Countries such as the European Union nations, Australia and Canada too have specific laws dealing with digital user data privacy. None of these require local storage of data, according to a comparison by PRS Legislative.
The second key change was a new rule that will mandate “significant data fiduciaries” – or big digital companies such as Facebook and Twitter – to display a verification tag based on the amount of information a user discloses while signing up.
“They will have to use identifiers to differentiate between a user who has a verified registration and displays real name, a user who has a verified registration but has kept name anonymous, and a user that has not verified registration,” the first official quoted above added.
A third provision of the law will be to require organisations to disclose “non-personal or anonymised personal data” to government officials in order to improve delivery of services, the official added.
Activists and data privacy experts said the changes are privacy invasive. “The real-name verification proposal will be a dramatically new mandate. No data privacy law in a democracy has such a provision. South Korea enacted such a law but that was struck down as violative of the constitution,” said Raman Jit Singh Cheema, policy director at Access Now and a member of the Internet Freedom Foundation (IFF).
“The rule is also likely to be violative of the Aadhaar ruling in which justice AK Sikri said the provision requiring linking of mobile numbers to Aadhaar was excessive and treated everyone as suspect. How will real-name verification of social media users be any different?” he asked.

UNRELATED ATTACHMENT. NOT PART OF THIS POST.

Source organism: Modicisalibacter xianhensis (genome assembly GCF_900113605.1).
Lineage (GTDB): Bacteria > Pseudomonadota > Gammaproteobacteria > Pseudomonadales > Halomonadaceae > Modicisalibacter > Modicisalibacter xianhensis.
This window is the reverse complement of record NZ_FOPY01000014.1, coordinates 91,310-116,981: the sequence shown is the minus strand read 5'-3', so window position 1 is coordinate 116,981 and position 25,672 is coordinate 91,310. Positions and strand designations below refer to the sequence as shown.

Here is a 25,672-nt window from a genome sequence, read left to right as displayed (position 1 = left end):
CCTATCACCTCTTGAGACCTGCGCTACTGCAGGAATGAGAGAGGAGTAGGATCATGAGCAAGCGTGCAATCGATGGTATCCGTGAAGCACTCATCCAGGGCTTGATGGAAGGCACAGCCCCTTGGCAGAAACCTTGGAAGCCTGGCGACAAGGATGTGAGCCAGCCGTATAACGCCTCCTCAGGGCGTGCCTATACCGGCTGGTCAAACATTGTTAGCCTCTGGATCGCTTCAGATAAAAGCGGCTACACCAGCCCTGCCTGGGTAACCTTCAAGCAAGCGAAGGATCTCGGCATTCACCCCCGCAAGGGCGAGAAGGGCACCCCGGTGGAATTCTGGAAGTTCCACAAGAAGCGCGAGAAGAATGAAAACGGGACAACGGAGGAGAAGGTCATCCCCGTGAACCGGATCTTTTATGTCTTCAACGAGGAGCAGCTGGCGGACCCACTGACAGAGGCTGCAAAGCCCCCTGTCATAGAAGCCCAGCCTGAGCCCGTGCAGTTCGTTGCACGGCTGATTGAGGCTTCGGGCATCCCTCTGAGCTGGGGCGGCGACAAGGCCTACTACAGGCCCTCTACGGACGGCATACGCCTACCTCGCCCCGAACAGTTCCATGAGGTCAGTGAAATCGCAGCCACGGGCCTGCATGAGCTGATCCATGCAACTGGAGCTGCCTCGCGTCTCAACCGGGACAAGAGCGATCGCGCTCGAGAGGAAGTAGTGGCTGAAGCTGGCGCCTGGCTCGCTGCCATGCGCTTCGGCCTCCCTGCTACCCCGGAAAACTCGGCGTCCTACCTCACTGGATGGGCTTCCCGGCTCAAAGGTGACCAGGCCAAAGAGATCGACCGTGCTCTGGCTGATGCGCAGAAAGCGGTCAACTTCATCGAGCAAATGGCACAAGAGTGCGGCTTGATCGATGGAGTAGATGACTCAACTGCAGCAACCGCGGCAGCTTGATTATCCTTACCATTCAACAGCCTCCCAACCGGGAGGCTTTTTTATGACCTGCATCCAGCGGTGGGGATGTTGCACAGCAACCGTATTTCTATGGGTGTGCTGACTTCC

The provisions to gain access to anonymised data too was a threat to privacy, Cheema added. “It has been repeatedly demonstrated that data can be de-anonymised.”
According to one of the two officials quoted above, the government is keen on introducing the bill in the ongoing session of the Winter session, particularly in wake of the controversy surrounding the surveillance of several Indians’ phones through a malware called Pegasus.
Opposition members indicated they will send the draft law for greater scrutiny. “This government fails to understand the importance of improving bills through Parliamentary scrutiny. The bill is yet to come and we are yet to read it, but all these kinds of bills must be sent to parliamentary committees or select committees,” said Trinamool MP Derek O’Brien.
The draft law exempts government agencies from accessing data in contravention to privacy safeguards, with some activists saying it also does not check surveillance powers of the government.
Legal experts said the law is a crucial first step in order to set up a legal framework that protects privacy. “The data protection law is an imperative foundation for right to privacy,” said Arghya Sengupta, research director, Vidhi Centre for Legal Policy. Sengupta was among the members of the Srikrishna committee.
“There has been a lot of talk about exemptions. The data protection law cannot be turned into an anti-surveillance law. That has to be a different law. Data protection law can be the first word on the debate surrounding surveillance but not the last,” he added.